Superoxide dismutases (SODs) are important components of the cellular antioxidant system, catalyzing the dismutation of O2− to O2 and H2O2 (16). There are three isoforms in mammalian cells that may vary with respect to the specific redox-active metal ion necessary for catalysis. The mitochondrial isoform of SOD (MnSOD or SOD2) is manganese-dependent and is called mitochondrial SOD. A specific N-terminal leader sequence directs the polypeptide to mitochondria and is then cleaved; MnSOD devoid of this leader sequence localizes to the cytosol and is not radioprotective (1, 2). Mitochondrial localization of MnSOD has been shown to be associated with decreased irradiation-induced apoptosis (17).
Nitroxides are low molecular-weight compounds containing tertiary amine functional groups that are oxidized (R3N+-O−) to form relatively stable free radicals. They were initially used as probes for ESR spectroscopy and more recently were shown to have antioxidant activity. Many of them are water-soluble and act, as superoxide dismutase mimetics, to neutralize O2− and OH and organic hydroperoxides. Although nitroxides are cell membrane–permeable, they may not get into mitochondria. Using mass spectroscopy, we have shown that the nitroxide 4-amino-TEMPO is unable to penetrate mitochondrial membranes and requires targeting for effective antioxidant activity (18). Despite these findings, some nitroxides, including TEMPO, show radioprotective properties in vitro and in vivo in mice (when administered intraperitoneally [see (19)]). Among the positive characteristics of nitroxides is their selectivity for normal tissues; TEMPO is rapidly reduced to an inactive hydroxylamine in tumor hypoxic tissues (19).
There is experimental and clinical evidence that the level of vitamins is reduced in irradiated tissue. Supplemental diets including high doses of vitamins A, C, and E are protective in normal tissues during radiation therapy [reviewed in (14), (20)]. Moreover, when present in high doses throughout the treatment period, these vitamins have been shown to be radiosensitizing in some types of cancer cells. In this regard, it is thought that these vitamins each have a distinct mechanism of action, and thus a mixture of them is more effective (20). Although high doses of vitamins are necessary for beneficial effects, toxicity limits their use to particular organs. High dose–vitamin C can cause diarrhea; vitamin E is associated with defective blood clotting; and vitamin A is linked to skin bronzing.
Melatonin (N-acetyl-5-methoxytryptamine) is an endogenous compound synthesized by the pineal gland and released into the bloodstream (21). It is a potent antioxidant and can directly scavenge OH radicals as well as increase the activity of enzymes such as SOD and glutathione peroxidase (GPX). Melatonin decreases the activity of NOS and is radioprotective and nontoxic in vitro and in vivo [reviewed in (21)]. Melatonin is also reported to reduce tumor cell growth by inducing apoptosis or reducing invasiveness, underscoring its clinical potential.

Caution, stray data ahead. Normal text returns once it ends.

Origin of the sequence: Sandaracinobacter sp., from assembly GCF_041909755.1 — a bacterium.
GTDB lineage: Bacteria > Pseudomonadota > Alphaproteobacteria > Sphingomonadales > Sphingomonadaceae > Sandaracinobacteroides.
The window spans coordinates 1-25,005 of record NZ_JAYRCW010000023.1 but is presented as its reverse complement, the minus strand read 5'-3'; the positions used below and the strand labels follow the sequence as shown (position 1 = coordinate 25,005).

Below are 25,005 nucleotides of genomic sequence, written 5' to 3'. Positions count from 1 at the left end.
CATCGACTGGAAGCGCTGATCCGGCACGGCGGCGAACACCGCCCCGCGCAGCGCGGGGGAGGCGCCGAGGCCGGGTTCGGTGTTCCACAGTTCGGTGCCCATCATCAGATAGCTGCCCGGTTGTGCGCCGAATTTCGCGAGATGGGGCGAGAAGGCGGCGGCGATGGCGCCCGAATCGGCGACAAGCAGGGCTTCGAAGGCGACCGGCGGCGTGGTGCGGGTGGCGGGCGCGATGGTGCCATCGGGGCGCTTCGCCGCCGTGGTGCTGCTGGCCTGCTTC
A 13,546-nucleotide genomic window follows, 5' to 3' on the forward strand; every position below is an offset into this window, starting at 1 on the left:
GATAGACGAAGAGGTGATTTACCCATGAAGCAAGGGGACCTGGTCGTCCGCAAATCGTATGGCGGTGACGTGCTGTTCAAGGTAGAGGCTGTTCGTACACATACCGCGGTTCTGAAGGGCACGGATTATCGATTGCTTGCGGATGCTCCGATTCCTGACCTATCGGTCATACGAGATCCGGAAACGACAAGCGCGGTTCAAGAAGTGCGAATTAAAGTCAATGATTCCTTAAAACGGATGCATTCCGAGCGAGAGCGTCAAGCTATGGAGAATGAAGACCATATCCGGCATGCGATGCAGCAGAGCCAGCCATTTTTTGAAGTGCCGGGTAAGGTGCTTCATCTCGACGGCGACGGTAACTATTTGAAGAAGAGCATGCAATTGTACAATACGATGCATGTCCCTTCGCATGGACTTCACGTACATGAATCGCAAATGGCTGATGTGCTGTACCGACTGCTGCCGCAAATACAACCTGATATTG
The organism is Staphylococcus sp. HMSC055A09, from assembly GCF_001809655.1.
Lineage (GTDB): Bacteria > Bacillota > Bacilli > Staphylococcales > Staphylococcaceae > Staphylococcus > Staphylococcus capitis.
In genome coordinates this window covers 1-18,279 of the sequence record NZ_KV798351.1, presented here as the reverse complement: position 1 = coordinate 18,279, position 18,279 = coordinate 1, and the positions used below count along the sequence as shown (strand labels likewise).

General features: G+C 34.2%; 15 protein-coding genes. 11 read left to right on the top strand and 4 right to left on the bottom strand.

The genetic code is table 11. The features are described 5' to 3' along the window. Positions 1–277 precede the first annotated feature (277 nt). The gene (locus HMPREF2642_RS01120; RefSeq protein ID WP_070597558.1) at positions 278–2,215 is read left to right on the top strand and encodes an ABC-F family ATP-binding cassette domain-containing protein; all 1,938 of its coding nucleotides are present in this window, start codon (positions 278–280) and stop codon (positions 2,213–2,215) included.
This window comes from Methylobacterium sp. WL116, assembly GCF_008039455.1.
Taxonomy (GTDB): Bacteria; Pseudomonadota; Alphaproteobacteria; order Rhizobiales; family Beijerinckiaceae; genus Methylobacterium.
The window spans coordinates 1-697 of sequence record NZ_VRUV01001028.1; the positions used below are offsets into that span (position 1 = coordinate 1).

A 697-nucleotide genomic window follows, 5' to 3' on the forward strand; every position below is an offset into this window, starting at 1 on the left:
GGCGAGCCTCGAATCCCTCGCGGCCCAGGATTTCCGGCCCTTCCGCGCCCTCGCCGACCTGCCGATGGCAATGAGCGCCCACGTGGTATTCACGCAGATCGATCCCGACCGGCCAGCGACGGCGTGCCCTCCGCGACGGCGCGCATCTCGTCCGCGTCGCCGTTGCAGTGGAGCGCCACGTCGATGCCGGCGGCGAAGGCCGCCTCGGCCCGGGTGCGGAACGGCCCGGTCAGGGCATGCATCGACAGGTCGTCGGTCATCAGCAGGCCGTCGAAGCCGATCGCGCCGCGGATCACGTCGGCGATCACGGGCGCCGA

Although they may not be generally considered first and foremost as radioprotective agents, NOS antagonists (e.g., l-NMMA, AMT) have been shown to prevent radiation cystitis more effectively than MnSOD transgene therapy (22). Their intravesical administration protects the umbrella cell layer of the urinary bladder from superficial ulcerations, thereby preventing changes in trans-epithelial resistance and permeability to water or urine. NOS antagonists may prevent both NO and O2− production, whereas the scavenging and dismutation of O2− produces H2O2, which must be neutralized by other antioxidant enzymes, such as GPX and catalase (Figure 1). Since systemic administration of NOS inhibitors can cause hypertension, targeting them to mitochondria is therapeutically relevant.
Inflammation can be a direct effect of irradiation as well as a secondary effect caused by oxidative stress. An acute inflammatory response involves activation of stress-sensitive kinases and transcription factors and the production of inflammatory cytokines (23). Because the chronic overexpression of cytokines and growth factors can result in fibrosis or necrosis, anti-inflammatory agents are used for radioprotection. Among these is palifermin, a recombinant human keratinocyte growth factor. This agent can stimulate cellular proliferation and differentiation in epithelial cells and enhance intrinsic glutathione peroxidase activity (13). Another radioprotective agent in this category is resveratrol (polyphenolic phytoalexin), which prosesses potent anti-oxidant, anti-inflammatory and anti-proliferative properties. Resveratrol has been shown to protect keratinocytes from UVB radiation–induced cell death by inhibiting caspases (24).
Hematopoietic cells have a high turnover rate and are thus extremely sensitive to irradiation. The immune system is affected and suppressed at relatively low doses of acute irradiation, reducing bone marrow cell production as well as inducing apoptosis in mature cells (25). Accordingly, compounds that regulate cytokine production can protect against irradiation damage and bring about repair through enhanced production of bone marrow cells, lymphocytes, platelets, and circulating granulocytes. Finally, radioprotective properties have been attributed to propolis (26), PR-1 (an extract of Podophylium hexandrum rhizomes) (27), and a number of other immunomodulatory agents.